When Factual Allegations Masquerade as “Conclusory Legal Assertions”

by Dennis Crouch

Glasswall Solutions Limited, et al. v. Clearswift Ltd., No. 18-1448 (Supreme Court 2019)

The eligibility challenges continue to be petitioned to the Supreme Court.

Glasswall’s two patents are are directed to methods and devices for regenerating electronic files in a way that cuts-out non-conforming data. The approach here could be used as a virus filter, for example.  U.S. Patent Nos. 8,869,283 and 9,516,045.

Glasswall sued Clearswift for infringement back in 2016. However, that case was quickly dismissed on the complaint — with the district court holding that all of the patented claims were invalid as a matter of law (ineligible abstract ideas). On appeal, the Federal Circuit affirmed.  As is the standard approach with eligibility cases, both the district and appellate court considered the claims at issue and compared them with the claims adjudicated in prior cases. Here, the courts concluded that Glasswall’s claims are more-like prior invalidated claims.

The new petition for certiorari asks two questions that focus on procedure — essentially asking whether a patentee can structure its pleading to ensure that eligibility is not decided just on the complaint.  An important element of Glasswall’s argument here is that its complaint alleged that its patented invention particularly improved computer processing capability by “eliminating code or data that may perform unwanted operations on the user’s computer without the need to consult or update virus definition files.”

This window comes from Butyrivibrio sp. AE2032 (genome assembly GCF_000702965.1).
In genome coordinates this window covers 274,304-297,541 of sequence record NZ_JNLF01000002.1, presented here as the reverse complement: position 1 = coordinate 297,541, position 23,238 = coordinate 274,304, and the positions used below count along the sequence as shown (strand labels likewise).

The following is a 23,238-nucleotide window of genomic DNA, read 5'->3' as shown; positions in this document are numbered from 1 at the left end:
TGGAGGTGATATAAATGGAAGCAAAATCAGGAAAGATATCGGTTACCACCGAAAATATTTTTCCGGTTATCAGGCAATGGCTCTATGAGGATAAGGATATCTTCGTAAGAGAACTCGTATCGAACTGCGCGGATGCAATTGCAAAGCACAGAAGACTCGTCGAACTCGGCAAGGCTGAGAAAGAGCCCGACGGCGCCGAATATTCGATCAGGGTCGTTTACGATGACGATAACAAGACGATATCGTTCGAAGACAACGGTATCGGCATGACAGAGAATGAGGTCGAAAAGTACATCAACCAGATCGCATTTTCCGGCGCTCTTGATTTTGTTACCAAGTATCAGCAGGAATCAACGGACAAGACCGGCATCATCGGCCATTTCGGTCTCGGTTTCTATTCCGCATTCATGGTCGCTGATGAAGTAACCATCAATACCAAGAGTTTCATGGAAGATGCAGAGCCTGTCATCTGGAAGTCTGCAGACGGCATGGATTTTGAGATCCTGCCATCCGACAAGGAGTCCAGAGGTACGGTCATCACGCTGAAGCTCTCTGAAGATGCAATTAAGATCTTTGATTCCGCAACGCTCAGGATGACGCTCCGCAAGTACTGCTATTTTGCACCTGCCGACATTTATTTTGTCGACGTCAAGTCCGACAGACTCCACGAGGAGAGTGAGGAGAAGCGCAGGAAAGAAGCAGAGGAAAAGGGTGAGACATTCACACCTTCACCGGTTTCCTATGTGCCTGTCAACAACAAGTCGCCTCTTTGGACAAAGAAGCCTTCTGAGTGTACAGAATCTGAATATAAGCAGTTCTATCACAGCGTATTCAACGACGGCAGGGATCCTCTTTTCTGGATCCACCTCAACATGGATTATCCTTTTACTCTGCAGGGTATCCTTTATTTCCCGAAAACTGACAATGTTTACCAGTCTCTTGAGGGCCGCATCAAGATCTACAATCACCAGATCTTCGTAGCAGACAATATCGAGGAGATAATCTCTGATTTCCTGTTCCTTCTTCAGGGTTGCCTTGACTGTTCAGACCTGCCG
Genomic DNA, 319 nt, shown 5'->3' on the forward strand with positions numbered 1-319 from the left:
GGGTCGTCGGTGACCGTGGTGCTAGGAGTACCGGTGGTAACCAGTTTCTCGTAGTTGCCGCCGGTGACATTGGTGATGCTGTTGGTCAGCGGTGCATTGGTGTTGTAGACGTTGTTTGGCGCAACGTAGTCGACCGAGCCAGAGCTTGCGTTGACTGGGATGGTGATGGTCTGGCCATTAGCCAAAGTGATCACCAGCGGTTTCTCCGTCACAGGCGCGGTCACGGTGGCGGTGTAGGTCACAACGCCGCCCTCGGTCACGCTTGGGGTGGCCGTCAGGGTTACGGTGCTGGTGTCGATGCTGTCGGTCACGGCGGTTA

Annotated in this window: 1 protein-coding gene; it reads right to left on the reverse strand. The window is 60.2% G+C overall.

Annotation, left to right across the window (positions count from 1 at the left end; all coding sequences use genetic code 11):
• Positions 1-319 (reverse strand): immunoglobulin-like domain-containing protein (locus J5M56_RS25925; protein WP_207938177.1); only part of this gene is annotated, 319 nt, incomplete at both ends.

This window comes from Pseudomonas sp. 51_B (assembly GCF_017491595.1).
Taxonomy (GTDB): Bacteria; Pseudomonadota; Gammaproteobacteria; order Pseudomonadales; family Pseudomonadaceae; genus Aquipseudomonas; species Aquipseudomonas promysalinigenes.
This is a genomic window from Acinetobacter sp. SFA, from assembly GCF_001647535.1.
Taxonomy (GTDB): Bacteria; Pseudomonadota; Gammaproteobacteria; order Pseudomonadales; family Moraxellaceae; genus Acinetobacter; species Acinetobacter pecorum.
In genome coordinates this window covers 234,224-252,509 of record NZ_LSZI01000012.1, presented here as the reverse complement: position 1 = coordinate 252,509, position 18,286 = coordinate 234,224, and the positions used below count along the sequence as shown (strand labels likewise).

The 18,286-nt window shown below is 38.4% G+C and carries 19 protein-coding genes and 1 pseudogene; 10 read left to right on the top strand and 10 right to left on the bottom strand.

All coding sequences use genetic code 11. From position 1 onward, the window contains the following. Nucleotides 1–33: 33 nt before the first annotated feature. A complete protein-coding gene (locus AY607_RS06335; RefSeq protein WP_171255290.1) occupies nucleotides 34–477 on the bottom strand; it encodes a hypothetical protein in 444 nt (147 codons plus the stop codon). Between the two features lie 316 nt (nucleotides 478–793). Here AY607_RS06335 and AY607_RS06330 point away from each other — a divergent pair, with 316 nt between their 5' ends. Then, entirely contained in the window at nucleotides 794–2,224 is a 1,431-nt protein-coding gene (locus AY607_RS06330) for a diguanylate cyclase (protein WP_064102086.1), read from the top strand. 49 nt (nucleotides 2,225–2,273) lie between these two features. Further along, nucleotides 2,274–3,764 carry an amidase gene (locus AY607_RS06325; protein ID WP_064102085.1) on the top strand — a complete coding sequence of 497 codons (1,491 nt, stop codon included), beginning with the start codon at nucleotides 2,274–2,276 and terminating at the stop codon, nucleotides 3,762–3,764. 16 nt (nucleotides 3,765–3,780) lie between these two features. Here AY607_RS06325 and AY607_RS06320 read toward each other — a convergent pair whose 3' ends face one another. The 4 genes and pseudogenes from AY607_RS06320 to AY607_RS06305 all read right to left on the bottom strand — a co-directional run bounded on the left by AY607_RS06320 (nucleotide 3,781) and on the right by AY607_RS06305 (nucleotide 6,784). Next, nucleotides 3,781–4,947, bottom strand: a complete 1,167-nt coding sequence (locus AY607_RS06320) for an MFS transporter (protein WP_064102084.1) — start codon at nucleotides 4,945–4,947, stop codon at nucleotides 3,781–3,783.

Questions presented:

  1. Where a threshold patent-eligibility determination under 35 U.S.C. § 101 is presented in a Rule 12(b)(6) motion to dismiss for failure to state a claim upon which relief may be granted, under what circumstances can assertions of fact pleaded by a patent owner, and statements of fact recited in a patent specification, be deemed “conclusory legal assertions” a court is “not bound to accept as true,” pursuant to Bell Atl. Corp. v. Twombly, 550 U.S. 544, 555 (2007)?
  2. Where a patent infringement complaint asserts as fact that the invention claimed improves computer function by eliminating a then-conventional method, does the Federal Circuit’s determination that the improvement is also conventional present a question of fact that underlies the legal question of patent-eligibility.

Read the Petition.

If the court took this case, it would end-up being an important civil procedure decision — adding substantial thought onto Iqbal and Twombly.

The Relationship between Eligibility and Functional Claiming

 

17 thoughts on “When Factual Allegations Masquerade as “Conclusory Legal Assertions”

  1. 3

    Off topic, but this thread is related to §101, so I will mention that I see that Sen. Tillis’ office has posted a draft revision to §§ 101 & 112. A few thoughts: